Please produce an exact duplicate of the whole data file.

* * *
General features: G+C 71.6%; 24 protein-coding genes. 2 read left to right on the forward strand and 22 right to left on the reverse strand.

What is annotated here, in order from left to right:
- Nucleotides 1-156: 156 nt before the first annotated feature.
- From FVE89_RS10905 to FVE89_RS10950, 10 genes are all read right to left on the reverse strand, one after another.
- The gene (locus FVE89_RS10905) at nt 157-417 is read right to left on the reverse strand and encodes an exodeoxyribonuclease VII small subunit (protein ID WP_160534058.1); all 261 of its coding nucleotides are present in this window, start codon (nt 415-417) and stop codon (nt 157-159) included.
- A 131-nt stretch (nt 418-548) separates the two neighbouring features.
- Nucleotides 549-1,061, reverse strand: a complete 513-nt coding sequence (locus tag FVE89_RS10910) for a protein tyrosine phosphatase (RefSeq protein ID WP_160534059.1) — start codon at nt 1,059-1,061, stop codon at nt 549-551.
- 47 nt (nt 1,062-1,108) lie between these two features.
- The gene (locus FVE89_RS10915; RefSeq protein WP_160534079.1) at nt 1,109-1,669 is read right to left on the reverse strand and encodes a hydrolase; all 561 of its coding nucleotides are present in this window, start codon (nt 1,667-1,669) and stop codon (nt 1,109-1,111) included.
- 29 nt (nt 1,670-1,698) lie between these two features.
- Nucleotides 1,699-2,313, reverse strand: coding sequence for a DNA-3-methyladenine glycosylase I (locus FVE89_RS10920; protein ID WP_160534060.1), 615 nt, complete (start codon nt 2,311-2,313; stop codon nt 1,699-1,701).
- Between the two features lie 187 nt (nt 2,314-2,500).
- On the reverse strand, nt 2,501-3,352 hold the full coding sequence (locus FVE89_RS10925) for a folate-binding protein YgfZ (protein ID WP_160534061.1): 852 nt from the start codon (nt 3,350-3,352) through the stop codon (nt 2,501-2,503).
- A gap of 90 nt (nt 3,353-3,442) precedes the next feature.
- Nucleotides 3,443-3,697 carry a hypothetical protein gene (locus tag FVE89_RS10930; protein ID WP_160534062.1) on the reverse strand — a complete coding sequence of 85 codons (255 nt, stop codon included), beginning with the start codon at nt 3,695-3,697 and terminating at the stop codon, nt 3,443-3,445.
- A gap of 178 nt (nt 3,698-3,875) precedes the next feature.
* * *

General features: G+C 71.6%; 24 protein-coding genes. 2 read left to right on the forward strand and 22 right to left on the reverse strand.

What is annotated here, in order from left to right:
- Nucleotides 1-156: 156 nt before the first annotated feature.
- From FVE89_RS10905 to FVE89_RS10950, 10 genes are all read right to left on the reverse strand, one after another.
- The gene (locus FVE89_RS10905) at nt 157-417 is read right to left on the reverse strand and encodes an exodeoxyribonuclease VII small subunit (protein ID WP_160534058.1); all 261 of its coding nucleotides are present in this window, start codon (nt 415-417) and stop codon (nt 157-159) included.
- A 131-nt stretch (nt 418-548) separates the two neighbouring features.
- Nucleotides 549-1,061, reverse strand: a complete 513-nt coding sequence (locus tag FVE89_RS10910) for a protein tyrosine phosphatase (RefSeq protein ID WP_160534059.1) — start codon at nt 1,059-1,061, stop codon at nt 549-551.
- 47 nt (nt 1,062-1,108) lie between these two features.
- The gene (locus FVE89_RS10915; RefSeq protein WP_160534079.1) at nt 1,109-1,669 is read right to left on the reverse strand and encodes a hydrolase; all 561 of its coding nucleotides are present in this window, start codon (nt 1,667-1,669) and stop codon (nt 1,109-1,111) included.
- 29 nt (nt 1,670-1,698) lie between these two features.
- Nucleotides 1,699-2,313, reverse strand: coding sequence for a DNA-3-methyladenine glycosylase I (locus FVE89_RS10920; protein ID WP_160534060.1), 615 nt, complete (start codon nt 2,311-2,313; stop codon nt 1,699-1,701).
- Between the two features lie 187 nt (nt 2,314-2,500).
- On the reverse strand, nt 2,501-3,352 hold the full coding sequence (locus FVE89_RS10925) for a folate-binding protein YgfZ (protein ID WP_160534061.1): 852 nt from the start codon (nt 3,350-3,352) through the stop codon (nt 2,501-2,503).
- A gap of 90 nt (nt 3,353-3,442) precedes the next feature.
- Nucleotides 3,443-3,697 carry a hypothetical protein gene (locus tag FVE89_RS10930; protein ID WP_160534062.1) on the reverse strand — a complete coding sequence of 85 codons (255 nt, stop codon included), beginning with the start codon at nt 3,695-3,697 and terminating at the stop codon, nt 3,443-3,445.
- A gap of 178 nt (nt 3,698-3,875) precedes the next feature.